February 4 marks World Cancer Day – an international day dedicated to raising awareness of cancer and to encourage its prevention, detection, and treatment.
Cancer can take a variety of different forms and occurs when some of our cells divide into the surrounding tissue. Our body produces new cells when our old cells become damaged or die.
When cancer develops this process is disrupted. When cells become more abnormal, old, or damaged and continue to survive, this encourages the growth of new cells even if they are not needed. The extra cell growth goes into surrounding tissue and will develop into the form of growth of tumours.
Like humans, our beloved pets can be affected by cancer in various stages of their life. Sadly, in Australia cancer will affect one in three dogs in their lifetime. With cancer taking many different forms including melanoma (skin cancer), osteosarcoma (bone cancer), lymphoma (cancer in the lymph nodes, spleen, liver, gastrointestinal tract, and bone marrow) to name a few types, there are a variety of different treatments. As pet owners, it is extremely important to keep a close eye on our pets and if any changes are noticed, get an expert opinion as fast as possible.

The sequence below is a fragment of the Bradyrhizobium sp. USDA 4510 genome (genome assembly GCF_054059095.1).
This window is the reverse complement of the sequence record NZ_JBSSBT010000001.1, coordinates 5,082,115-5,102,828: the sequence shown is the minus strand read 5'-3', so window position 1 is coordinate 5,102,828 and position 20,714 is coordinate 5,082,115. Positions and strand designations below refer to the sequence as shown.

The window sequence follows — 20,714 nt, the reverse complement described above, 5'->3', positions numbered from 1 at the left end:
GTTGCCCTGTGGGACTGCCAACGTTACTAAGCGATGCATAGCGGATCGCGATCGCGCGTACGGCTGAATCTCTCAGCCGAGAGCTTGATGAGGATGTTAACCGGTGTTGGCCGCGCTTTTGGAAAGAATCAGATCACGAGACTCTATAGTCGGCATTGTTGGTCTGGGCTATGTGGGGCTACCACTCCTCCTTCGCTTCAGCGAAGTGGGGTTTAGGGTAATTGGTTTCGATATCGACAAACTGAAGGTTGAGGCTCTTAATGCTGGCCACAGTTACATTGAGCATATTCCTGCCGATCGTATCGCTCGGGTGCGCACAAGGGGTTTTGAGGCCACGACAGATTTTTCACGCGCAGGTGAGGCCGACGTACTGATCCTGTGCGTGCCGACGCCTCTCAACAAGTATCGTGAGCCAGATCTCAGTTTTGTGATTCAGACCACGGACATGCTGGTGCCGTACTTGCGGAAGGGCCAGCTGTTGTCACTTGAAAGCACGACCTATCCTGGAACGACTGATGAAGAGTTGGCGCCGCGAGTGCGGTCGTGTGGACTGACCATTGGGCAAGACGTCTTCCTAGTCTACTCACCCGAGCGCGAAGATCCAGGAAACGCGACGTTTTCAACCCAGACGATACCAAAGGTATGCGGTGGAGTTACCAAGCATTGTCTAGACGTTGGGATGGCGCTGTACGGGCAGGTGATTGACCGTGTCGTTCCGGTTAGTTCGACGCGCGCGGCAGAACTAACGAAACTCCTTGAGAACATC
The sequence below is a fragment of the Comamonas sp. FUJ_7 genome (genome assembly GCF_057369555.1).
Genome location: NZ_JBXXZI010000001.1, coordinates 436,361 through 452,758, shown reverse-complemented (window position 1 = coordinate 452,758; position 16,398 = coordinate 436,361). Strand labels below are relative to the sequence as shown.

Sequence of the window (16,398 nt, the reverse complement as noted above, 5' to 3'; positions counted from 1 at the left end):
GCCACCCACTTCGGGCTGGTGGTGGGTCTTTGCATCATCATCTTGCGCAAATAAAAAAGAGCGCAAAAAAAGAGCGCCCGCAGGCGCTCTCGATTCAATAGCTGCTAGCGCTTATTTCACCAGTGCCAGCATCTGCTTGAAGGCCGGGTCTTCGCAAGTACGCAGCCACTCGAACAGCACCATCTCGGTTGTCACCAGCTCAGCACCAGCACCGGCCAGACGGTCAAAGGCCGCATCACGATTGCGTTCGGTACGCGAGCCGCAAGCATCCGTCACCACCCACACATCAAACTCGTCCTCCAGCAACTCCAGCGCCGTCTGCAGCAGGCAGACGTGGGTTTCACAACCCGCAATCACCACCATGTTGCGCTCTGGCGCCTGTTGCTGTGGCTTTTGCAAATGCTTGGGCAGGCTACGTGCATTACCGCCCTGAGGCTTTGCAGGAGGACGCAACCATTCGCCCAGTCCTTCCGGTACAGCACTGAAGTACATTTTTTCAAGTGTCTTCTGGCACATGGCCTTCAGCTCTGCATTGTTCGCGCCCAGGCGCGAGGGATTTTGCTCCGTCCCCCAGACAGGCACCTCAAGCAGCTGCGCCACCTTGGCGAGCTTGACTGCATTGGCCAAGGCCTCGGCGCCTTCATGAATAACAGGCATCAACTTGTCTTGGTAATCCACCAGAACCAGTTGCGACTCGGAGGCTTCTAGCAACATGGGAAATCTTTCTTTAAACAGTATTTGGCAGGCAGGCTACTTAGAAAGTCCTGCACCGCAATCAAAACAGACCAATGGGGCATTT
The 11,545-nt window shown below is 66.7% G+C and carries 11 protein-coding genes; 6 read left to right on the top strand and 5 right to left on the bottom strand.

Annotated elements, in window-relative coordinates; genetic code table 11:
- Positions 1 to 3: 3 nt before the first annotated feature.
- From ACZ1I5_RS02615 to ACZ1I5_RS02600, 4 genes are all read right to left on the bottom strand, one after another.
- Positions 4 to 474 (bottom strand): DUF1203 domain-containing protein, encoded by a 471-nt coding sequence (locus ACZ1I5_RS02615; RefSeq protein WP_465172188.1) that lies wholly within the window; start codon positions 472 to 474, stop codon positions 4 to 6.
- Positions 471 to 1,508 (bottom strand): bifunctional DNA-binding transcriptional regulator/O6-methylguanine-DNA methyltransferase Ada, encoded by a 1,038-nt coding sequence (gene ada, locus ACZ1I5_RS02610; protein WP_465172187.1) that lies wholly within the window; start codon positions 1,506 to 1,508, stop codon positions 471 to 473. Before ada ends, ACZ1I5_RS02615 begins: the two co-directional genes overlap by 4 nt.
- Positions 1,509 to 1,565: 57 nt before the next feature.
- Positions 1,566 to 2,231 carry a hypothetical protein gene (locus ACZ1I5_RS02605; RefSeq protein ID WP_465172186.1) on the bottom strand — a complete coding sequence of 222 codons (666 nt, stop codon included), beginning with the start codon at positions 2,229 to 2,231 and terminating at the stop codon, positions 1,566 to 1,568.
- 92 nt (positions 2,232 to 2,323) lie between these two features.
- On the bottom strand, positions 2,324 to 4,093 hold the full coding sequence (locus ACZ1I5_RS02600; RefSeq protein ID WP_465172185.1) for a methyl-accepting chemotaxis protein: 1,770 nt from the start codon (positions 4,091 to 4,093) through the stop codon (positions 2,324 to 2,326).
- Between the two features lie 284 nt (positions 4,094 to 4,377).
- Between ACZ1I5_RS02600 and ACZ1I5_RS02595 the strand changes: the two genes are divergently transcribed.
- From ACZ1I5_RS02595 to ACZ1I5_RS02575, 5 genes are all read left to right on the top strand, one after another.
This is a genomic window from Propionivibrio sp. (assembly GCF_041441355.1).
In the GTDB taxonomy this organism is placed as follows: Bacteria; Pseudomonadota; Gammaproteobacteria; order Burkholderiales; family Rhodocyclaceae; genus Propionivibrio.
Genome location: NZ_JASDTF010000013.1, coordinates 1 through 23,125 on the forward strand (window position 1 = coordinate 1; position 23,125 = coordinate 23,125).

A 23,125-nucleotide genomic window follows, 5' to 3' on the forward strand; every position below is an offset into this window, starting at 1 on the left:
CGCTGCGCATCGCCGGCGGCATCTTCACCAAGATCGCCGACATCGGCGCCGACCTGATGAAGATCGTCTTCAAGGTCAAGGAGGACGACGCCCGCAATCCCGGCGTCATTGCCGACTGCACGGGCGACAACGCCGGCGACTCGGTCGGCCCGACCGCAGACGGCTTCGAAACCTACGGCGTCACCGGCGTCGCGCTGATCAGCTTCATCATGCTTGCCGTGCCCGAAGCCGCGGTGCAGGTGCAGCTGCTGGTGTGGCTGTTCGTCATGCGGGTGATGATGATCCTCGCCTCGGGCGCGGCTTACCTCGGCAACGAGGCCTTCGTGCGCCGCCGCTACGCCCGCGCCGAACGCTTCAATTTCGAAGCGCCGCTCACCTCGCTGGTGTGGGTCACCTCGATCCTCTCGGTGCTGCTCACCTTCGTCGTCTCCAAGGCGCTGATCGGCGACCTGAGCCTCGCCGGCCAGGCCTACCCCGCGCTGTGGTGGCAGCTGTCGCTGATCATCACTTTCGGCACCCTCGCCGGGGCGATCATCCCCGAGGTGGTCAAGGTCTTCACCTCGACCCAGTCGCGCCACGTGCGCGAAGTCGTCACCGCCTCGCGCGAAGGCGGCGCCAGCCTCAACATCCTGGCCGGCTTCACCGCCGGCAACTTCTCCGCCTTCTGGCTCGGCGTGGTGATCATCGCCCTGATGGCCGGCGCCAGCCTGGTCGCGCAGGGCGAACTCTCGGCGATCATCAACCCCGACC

A few symptoms of cancer in dogs and cats may include:
- Abnormal swellings or growths that do not heal within a two-week period
- Quick and unexplained weight loss
- Loss of appetite
- Challenges eating and swallowing
- Laboured breathing
- Difficulty urinating or defecating
- Stiffness in their joints paired with persistent lameness
- Pungent odour and bad breath
If you suspect that your pet may be experiencing any of the symptoms listed above, consult your veterinarian. If your pet does have cancer, your veterinarian will be able to determine what treatment would be most effective in helping your furry friend become cancer-free. Like humans, when cancer is detected early on, the chances of survival increase greatly.